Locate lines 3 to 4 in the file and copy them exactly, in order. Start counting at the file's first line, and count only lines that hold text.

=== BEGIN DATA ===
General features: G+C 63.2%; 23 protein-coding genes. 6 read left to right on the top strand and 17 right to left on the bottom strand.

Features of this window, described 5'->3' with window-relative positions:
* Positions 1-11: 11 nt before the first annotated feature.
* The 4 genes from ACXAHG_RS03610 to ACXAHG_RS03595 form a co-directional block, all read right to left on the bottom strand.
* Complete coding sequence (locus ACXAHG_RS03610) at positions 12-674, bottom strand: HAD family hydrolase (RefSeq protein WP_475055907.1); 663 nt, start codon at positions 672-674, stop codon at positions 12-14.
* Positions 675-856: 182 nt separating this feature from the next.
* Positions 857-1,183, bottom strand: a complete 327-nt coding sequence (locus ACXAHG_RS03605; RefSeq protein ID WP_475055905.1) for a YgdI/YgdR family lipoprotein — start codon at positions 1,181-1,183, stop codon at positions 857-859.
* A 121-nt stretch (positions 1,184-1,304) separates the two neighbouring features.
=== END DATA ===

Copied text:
* Positions 1-11: 11 nt before the first annotated feature.
* The 4 genes from ACXAHG_RS03610 to ACXAHG_RS03595 form a co-directional block, all read right to left on the bottom strand.